Where you can play drums undisturbed – 5 alternatives to your home rehearsal room

Playing drums is not necessarily the quietest leisure activity. No question about it.

For this reason, I know that it is sometimes difficult to find a suitable place to practice this hobby.

An E-Drum is a possible alternative to an acoustic set, but a certain sound background is created.

So you have to reckon with the so-called footstep sound of the electronic drums, which is transmitted via the floor to the rooms below – and we don’t have to talk about the use of an e-drum loudspeaker. πŸ˜‰

So the question remains: Where can I practice drums undisturbed?

I play my percussion instruments on the only floor of a separate building, which I have equipped with sufficient insulation material.

In addition, an additional concrete wall has been installed for some years now to reduce the volume of the sound that is reaching the outside. In the rehearsal room there is solid wooden furniture and carpet next to my musical instruments.

This combination of different “sound-absorbers” proves itself for me, whereby I still tinker with the optimization of my room acoustics. πŸ™‚

Now I am aware – I have been teaching in Munich for several years – that not everyone has such an additional building or a separate music room for drums.

So you have to look for other suitable alternatives:

1. youth and cultural centres

We all like to profit from a rich creative offer, don’t we? This is brought closer to us in various institutions such as youth and cultural centres.

For musicians* and bands, these centres often offer the opportunity to share a rehearsal room with other artists*.

My experience has shown that friendly enquiries are worthwhile – I myself have rehearsed for a long time in such a centre.

When it comes to cultural practice, the local Musikverein is also a good contact. I also know of a band that has been doing their music in a parish office.

2. band houses

Bandhouses are a great thing: in them we can not only make music to our heart’s content, we also establish direct contacts to other scene personalities. Mostly even faster than would be the case in a youth centre.

After all, band houses are specialized institutions that always offer more than one rehearsal room at the same time.


Not surprisingly, this offer is quickly sold out. Without existing connections, it can be difficult to gain a foothold here.

3. rehearsal room complexes

Rehearsal room complexes offer more flexibility than the usually permanently rented rooms in band houses, in which you can rent a room for a predetermined period.

It is practical to only have to pay for the time you are actually present.

Experience has shown that this brings with it the positive side effect of increased concentration. If your time contingent is used up, warΒ΄s will do so for this training unit. πŸ˜‰

Attention: You will find a standard drum kit in every room I know of.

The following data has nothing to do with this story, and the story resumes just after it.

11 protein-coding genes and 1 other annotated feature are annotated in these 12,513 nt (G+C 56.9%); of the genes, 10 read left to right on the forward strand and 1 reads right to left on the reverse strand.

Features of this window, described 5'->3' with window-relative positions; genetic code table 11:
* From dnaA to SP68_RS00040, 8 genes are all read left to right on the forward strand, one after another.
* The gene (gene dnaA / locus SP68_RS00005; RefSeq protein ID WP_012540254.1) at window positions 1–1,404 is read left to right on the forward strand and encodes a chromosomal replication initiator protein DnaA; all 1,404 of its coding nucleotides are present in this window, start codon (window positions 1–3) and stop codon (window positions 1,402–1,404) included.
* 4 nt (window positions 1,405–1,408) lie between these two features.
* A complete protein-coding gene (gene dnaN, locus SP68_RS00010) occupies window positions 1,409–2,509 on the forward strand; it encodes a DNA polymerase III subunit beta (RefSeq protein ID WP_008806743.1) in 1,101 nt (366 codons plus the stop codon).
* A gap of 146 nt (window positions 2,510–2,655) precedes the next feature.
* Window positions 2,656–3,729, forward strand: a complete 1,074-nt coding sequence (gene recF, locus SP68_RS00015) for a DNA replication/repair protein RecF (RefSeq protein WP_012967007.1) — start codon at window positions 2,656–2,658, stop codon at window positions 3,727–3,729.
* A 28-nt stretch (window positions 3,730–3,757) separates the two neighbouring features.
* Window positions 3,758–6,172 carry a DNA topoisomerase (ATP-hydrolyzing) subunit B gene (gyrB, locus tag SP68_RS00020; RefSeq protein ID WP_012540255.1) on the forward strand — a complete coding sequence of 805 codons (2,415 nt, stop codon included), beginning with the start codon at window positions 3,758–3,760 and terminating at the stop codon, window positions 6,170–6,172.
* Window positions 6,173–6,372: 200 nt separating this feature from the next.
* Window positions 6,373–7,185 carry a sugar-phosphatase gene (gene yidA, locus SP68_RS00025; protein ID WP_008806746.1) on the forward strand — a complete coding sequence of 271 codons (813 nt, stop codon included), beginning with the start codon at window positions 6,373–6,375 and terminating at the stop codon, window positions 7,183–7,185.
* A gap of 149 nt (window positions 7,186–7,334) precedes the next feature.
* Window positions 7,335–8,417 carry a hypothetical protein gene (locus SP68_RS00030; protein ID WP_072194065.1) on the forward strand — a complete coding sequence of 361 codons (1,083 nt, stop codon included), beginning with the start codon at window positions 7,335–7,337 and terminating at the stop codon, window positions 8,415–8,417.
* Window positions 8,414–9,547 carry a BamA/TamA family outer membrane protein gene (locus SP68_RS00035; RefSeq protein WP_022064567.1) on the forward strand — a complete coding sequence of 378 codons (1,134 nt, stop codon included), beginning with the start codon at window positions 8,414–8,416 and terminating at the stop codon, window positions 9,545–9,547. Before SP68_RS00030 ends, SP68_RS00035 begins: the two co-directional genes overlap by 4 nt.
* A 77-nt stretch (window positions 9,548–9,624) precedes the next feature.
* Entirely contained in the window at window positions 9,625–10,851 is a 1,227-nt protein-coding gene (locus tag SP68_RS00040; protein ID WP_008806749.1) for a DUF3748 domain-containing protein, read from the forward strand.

If you need a double bass or a certain number of toms or cymbals, I would take them with me in any case.

Of course, it is a good idea to check the room equipment beforehand.

4. music schools

I would like to point out this possibility only with reservation, because not every music school “public rehearsals” are possible or desired.

Since musicians* from Munich practice in my classrooms after work, I know first-hand that this – albeit rare – option exists.

5. private bandrooms

If you know someone who knows someone who knows someone, you often have it easier.

This also applies to the search for a suitable rehearsal room. Some time ago, I received a call from a friend of a friend of my mother’s, asking me if I might …

Not in this case, but it often works well to join forces with other musicians* in this matter.

By private, I mean officially renting a room and sharing the costs, duties and rights.


Which drums may be set up in it could spark heated discussions. You also have to reckon with instrument wear and tear.

Since damage can never be completely avoided, the handling of them should be clarified in advance. And of course – the room allocation plan requires organisational sensitivity.

Whoever searches finds – hopefully.

I recommend the following three contact points for the search for an external rehearsal room:

  • Online and offline classifieds
  • Personal contacts and recommendations from friends
  • Social Networks

Especially personal contacts and recommendations from friends are my first choice here. I don’t rely so much on social media, but I hear again and again that these platforms are also great places to go to make music.

The same applies to classified ads on the net or in newspapers. Whereby the latter is in my opinion no longer so contemporary.

If I am travelling and looking for a place to practice, I always fall back on rehearsal room complexes. These I find uncomplicated over Google or even recommendations.

Additional tip for students:

One of my friends lives in a dormitory that has a music room. Maybe you are lucky too and find such a room.

In any case, I wish you good luck with your rehearsal room search. As difficult as it may be sometimes, it is worthwhile in case of success.

What experience have you had in your search for a rehearsal room?